14 Jun Discussion Guide: We Were Made for This Week 3
Before We Get Started
For our discussion today we will be using the sermon series discussion guides. If you would like to follow along you can access this discussion guide on the website at mosaicchurchaustin.com and then select “community group resources” in the menu options.
Because the main goal of our time together is to establish relationships and learn how to walk with one another in all that God has called us to be and do, we’d like to begin by praying for one another. So, does anyone have anything you’d like us to pray for, or anything to share regarding how you’ve seen God moving in your life that we can celebrate together.
This Week’s Topic
Today we continue our new series titled We Where Made For This. We will be studying through the book of James. James was the brother of Jesus who came to be one of His most devoted disciples and the leader of the church in Jerusalem. What would inspire a man to worship his own brother as God and follow Him to his own death? The same thing that can inspire us to follow Jesus with that same fervency. What was that? What did James come to realize? Let’s find out together as we take a look at what God has made us for. Today we will see that…
We are made for justice.
What does it mean to show partiality towards others? And, have you ever been on the receiving end of that kind of treatment, either positively or negatively?
“My brothers, show no partiality as you hold the faith in our Lord Jesus Christ, the Lord of glory. If you really fulfill the royal law according to the Scripture, “You shall love your neighbor as yourself,” you are doing well. But if you show partiality, you are committing sin and are convicted by the law as transgressors.”
Why might someone show partiality towards a certain person, or a certain people group?
What would you say is the motivation behind that kind of behavior?
How does that motivation ultimately affect the life of that person? How does it affect our society and culture?
Partiality ultimately grows out of a root of fear and insecurity. When a person fears he/she are going to be on the outside looking in, that he/she is going to be in a position of being powerless rather than having power, then that person seeks to use whatever means necessary to gain favor with the person, or people, who are in the position of power. This has happened throughout human history. From the famous line, “Et tu Bruté,” to our modern-day political arena, people have been jockeying for position, seeking to scheme and manipulate, doing whatever we can to either achieve power ourselves or at least gain favor with those who have already achieved power. It is a selfish and self-seeking game we play.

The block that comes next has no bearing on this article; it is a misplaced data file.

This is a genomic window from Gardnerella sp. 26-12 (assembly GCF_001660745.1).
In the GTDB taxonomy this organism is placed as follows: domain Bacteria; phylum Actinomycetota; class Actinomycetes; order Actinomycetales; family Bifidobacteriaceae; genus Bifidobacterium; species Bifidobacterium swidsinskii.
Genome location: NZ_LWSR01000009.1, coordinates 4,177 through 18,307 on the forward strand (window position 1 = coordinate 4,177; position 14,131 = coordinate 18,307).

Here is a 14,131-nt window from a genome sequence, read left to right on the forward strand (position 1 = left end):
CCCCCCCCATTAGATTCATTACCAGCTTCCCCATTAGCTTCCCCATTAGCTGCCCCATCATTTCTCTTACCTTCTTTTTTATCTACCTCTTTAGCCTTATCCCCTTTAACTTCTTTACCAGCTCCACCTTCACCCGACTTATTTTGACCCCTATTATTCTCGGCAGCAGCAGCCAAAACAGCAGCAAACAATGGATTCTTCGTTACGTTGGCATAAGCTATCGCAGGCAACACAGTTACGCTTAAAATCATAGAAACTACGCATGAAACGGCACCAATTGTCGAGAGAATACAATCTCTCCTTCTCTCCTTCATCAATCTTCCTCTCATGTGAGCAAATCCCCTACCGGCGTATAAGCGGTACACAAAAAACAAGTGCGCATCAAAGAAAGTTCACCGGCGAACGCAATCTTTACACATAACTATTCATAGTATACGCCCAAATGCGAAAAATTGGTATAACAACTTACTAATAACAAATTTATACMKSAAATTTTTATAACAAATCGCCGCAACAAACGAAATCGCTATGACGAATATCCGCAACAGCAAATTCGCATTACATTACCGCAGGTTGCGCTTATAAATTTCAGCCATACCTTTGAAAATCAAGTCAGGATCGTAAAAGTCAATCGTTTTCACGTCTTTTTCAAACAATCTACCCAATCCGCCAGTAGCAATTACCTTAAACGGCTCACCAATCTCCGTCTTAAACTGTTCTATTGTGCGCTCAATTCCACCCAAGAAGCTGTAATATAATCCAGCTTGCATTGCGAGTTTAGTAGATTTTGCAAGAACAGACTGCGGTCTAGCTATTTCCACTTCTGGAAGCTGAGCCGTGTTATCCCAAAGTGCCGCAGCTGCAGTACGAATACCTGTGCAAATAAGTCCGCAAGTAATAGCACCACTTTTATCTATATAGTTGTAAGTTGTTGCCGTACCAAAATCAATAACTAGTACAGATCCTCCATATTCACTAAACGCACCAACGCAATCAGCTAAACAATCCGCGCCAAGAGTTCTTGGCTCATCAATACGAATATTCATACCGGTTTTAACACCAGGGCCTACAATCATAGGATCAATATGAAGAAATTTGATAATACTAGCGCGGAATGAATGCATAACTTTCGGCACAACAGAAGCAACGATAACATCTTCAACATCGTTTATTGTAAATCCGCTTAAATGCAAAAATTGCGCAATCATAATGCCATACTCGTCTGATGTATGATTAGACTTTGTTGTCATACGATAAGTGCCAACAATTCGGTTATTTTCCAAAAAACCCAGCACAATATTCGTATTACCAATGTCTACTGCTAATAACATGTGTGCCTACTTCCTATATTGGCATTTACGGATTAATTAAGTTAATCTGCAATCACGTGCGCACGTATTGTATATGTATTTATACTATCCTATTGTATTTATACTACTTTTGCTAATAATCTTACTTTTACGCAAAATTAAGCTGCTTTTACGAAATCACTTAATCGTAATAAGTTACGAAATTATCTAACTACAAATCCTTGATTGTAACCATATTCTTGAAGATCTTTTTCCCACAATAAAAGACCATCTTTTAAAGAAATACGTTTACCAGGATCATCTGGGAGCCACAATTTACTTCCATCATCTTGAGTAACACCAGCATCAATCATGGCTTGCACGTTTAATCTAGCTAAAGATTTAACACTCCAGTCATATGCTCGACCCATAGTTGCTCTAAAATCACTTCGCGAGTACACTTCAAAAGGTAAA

The issue here isn’t just that this kind of selfish scheming oppresses those not like ourselves, but it also imprisons us to our own fears. If I want to be a person of power and influence then that means I have to impress and persuade the people who are in the position of power and influence. To do that, means I have to become like those people, affirm what they affirm, like what they like, speak how they speak, believe as they believe, treat others how they treat others. To become a person of power I have to become like the people in power. Which means I must continue on two simultaneous paths. One, I must continue to become more and more of what those people want me to become, and in the process, I lose more and more of who God has actually called me to be. Second, I have to distance myself more and more from the people who are not seen as powerful and influential, which means I must seek to push those people further and further down in order to make myself look better in the eyes of the influential.